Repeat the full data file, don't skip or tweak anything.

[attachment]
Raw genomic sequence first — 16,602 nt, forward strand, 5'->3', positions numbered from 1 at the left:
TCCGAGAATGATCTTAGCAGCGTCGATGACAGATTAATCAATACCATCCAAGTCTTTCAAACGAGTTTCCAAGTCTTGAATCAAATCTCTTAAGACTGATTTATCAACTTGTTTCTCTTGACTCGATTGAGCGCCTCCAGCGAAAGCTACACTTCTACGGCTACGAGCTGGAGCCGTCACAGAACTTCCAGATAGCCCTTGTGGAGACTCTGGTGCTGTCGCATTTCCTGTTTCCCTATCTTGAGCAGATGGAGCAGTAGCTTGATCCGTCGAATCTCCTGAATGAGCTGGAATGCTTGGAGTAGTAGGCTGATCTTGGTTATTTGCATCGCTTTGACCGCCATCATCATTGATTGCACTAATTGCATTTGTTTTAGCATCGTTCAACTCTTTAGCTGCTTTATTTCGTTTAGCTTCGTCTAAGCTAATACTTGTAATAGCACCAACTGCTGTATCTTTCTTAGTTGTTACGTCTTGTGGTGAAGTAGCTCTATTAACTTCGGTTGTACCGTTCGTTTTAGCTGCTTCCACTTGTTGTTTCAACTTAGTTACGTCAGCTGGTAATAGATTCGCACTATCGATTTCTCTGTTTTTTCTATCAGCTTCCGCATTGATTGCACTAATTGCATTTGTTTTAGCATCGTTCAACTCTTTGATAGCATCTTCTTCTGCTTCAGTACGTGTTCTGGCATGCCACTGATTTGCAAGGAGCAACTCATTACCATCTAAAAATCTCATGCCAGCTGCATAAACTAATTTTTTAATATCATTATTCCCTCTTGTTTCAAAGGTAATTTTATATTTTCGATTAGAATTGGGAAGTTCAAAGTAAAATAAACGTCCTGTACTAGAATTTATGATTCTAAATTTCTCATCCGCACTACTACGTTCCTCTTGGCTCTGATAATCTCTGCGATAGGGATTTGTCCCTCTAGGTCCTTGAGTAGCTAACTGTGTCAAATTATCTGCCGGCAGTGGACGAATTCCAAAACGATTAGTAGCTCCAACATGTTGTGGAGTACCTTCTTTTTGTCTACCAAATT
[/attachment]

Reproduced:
Raw genomic sequence first — 16,602 nt, forward strand, 5'->3', positions numbered from 1 at the left:
TCCGAGAATGATCTTAGCAGCGTCGATGACAGATTAATCAATACCATCCAAGTCTTTCAAACGAGTTTCCAAGTCTTGAATCAAATCTCTTAAGACTGATTTATCAACTTGTTTCTCTTGACTCGATTGAGCGCCTCCAGCGAAAGCTACACTTCTACGGCTACGAGCTGGAGCCGTCACAGAACTTCCAGATAGCCCTTGTGGAGACTCTGGTGCTGTCGCATTTCCTGTTTCCCTATCTTGAGCAGATGGAGCAGTAGCTTGATCCGTCGAATCTCCTGAATGAGCTGGAATGCTTGGAGTAGTAGGCTGATCTTGGTTATTTGCATCGCTTTGACCGCCATCATCATTGATTGCACTAATTGCATTTGTTTTAGCATCGTTCAACTCTTTAGCTGCTTTATTTCGTTTAGCTTCGTCTAAGCTAATACTTGTAATAGCACCAACTGCTGTATCTTTCTTAGTTGTTACGTCTTGTGGTGAAGTAGCTCTATTAACTTCGGTTGTACCGTTCGTTTTAGCTGCTTCCACTTGTTGTTTCAACTTAGTTACGTCAGCTGGTAATAGATTCGCACTATCGATTTCTCTGTTTTTTCTATCAGCTTCCGCATTGATTGCACTAATTGCATTTGTTTTAGCATCGTTCAACTCTTTGATAGCATCTTCTTCTGCTTCAGTACGTGTTCTGGCATGCCACTGATTTGCAAGGAGCAACTCATTACCATCTAAAAATCTCATGCCAGCTGCATAAACTAATTTTTTAATATCATTATTCCCTCTTGTTTCAAAGGTAATTTTATATTTTCGATTAGAATTGGGAAGTTCAAAGTAAAATAAACGTCCTGTACTAGAATTTATGATTCTAAATTTCTCATCCGCACTACTACGTTCCTCTTGGCTCTGATAATCTCTGCGATAGGGATTTGTCCCTCTAGGTCCTTGAGTAGCTAACTGTGTCAAATTATCTGCCGGCAGTGGACGAATTCCAAAACGATTAGTAGCTCCAACATGTTGTGGAGTACCTTCTTTTTGTCTACCAAATT